I call this perpetuating history. I find it interesting how several top-level historians will question why history isn’t universally adored or how history isn’t interesting for certain students. Well, these same historians are oftentimes the authors of books that are illegible for the base of people they are trying to communicate history towards. As a historian, one of your primary goals is to record history for generations to come. Whether you are residing within the public or academic realms of historical careers, you still have a common goal: to make sure that history is remembered.
Historians are story tellers; but the more academic a historian gets, the more private their stories get. When a vast majority of society can’t understand your writing, you find yourself not telling stories…but perpetuating them through an ‘elitist’ academic mindset. If the only people reading your histories are the people who already know your histories – are you really leaving an impact on the world?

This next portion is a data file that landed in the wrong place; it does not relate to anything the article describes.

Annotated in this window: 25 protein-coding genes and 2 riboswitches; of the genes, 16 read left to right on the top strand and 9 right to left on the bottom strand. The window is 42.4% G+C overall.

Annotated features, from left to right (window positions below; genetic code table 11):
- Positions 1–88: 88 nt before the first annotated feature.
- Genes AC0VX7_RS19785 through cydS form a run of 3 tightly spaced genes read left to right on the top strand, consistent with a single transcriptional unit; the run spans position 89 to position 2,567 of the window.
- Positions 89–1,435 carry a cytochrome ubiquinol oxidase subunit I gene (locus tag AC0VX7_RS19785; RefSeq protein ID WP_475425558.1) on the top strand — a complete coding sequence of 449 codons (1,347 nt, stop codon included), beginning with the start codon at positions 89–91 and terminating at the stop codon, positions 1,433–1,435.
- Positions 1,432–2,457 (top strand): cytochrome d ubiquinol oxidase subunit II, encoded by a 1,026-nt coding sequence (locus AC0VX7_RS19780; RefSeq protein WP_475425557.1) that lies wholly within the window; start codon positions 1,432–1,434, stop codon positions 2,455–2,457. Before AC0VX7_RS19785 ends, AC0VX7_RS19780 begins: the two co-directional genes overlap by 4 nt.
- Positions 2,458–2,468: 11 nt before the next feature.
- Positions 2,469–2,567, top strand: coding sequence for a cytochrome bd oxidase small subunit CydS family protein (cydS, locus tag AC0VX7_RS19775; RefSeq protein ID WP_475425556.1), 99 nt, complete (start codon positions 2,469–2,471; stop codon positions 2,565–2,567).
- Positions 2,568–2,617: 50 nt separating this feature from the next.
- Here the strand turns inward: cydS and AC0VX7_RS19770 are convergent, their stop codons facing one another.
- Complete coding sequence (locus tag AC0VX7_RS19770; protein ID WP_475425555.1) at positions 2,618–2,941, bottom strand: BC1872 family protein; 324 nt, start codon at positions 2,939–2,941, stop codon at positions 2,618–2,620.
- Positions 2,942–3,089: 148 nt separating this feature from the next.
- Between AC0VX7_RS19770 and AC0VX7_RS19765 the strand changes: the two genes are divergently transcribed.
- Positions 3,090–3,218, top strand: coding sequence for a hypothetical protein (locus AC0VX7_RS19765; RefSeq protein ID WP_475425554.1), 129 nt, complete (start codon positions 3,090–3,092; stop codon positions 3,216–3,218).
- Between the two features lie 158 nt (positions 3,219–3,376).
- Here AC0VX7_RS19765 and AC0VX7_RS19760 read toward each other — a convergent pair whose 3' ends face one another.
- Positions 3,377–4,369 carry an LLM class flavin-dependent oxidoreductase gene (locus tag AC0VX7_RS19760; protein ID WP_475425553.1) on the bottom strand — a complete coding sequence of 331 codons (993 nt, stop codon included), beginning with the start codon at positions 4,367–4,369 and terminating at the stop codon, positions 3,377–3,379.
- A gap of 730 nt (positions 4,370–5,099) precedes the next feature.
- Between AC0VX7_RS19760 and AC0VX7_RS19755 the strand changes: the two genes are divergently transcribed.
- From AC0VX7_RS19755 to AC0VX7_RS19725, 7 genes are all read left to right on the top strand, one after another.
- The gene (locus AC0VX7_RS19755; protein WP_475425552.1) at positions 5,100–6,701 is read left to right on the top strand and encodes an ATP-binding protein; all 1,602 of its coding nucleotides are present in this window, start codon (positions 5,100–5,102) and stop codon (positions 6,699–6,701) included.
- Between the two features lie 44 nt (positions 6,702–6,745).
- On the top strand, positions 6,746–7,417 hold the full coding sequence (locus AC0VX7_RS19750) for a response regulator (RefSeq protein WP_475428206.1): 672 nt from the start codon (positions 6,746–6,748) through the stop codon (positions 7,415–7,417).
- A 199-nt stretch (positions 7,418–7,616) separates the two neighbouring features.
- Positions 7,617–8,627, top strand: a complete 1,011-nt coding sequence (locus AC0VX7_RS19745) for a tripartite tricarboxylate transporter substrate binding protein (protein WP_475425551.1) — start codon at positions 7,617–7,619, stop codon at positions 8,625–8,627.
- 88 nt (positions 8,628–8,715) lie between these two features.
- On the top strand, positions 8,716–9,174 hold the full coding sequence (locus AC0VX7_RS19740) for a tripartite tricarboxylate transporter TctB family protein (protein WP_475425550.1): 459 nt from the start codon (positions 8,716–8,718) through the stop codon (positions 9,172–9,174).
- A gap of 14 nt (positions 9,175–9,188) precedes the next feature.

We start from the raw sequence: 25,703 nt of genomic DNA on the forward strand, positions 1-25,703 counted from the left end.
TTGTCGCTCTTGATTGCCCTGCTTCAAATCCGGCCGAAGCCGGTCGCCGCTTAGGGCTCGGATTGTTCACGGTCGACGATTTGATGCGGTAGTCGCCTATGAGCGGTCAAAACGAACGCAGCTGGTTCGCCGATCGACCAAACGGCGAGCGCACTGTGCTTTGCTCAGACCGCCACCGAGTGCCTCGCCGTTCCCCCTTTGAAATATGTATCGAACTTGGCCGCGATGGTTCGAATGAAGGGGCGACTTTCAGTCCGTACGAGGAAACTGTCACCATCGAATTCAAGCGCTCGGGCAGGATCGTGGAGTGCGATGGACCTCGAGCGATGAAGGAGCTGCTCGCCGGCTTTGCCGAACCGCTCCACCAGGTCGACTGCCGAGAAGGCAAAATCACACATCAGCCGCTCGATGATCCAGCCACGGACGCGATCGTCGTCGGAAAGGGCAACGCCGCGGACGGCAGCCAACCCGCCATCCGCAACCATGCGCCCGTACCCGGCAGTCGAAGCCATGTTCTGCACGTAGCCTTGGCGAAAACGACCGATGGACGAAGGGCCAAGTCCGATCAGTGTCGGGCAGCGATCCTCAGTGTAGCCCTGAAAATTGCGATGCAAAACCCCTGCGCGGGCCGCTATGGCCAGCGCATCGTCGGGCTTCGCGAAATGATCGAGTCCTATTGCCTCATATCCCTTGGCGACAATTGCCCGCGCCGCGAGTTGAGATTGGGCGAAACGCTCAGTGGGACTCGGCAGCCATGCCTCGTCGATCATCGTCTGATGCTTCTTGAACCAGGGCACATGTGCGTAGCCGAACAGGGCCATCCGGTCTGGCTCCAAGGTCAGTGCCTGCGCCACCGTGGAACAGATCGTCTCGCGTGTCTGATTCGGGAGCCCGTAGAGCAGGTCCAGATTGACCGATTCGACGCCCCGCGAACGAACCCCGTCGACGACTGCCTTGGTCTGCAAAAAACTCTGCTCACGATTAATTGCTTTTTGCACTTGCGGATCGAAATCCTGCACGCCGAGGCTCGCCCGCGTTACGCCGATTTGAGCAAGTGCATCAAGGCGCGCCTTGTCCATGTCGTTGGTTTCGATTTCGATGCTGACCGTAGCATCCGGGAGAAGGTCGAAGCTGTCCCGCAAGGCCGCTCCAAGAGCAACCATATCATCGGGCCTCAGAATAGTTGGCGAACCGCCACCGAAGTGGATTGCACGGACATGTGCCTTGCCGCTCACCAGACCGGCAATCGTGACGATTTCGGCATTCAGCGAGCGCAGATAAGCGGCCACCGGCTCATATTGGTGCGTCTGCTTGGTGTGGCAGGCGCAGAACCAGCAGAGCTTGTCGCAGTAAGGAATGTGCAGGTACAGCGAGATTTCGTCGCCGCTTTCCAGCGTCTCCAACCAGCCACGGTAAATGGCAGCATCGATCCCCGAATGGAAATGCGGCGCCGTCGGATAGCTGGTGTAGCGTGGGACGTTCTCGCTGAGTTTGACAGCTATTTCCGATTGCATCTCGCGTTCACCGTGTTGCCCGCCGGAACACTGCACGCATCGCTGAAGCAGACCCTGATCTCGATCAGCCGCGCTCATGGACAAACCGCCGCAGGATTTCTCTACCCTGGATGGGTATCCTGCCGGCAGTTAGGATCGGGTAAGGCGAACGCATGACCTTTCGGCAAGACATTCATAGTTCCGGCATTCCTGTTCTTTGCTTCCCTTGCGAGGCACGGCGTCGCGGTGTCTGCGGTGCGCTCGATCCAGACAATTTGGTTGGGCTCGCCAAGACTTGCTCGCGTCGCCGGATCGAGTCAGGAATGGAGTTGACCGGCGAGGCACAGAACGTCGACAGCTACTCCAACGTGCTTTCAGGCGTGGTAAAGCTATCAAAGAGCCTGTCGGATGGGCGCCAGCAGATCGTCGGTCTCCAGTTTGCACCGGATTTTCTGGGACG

The academic institutions want you to think so. I know countless students of history that will look at Bill O’Reilly and Martin Dugard’s “Killing” series (ie. Killing Lincoln, Killing Kennedy, etc) and laugh. How bad! How terrible! Look at how basic the writing style is! Ha! Bill O’Reilly? Their “liberal bias” (funny, a liberal preaching about a liberal bias) kicks in, and they scoff at anyone who dare read the series.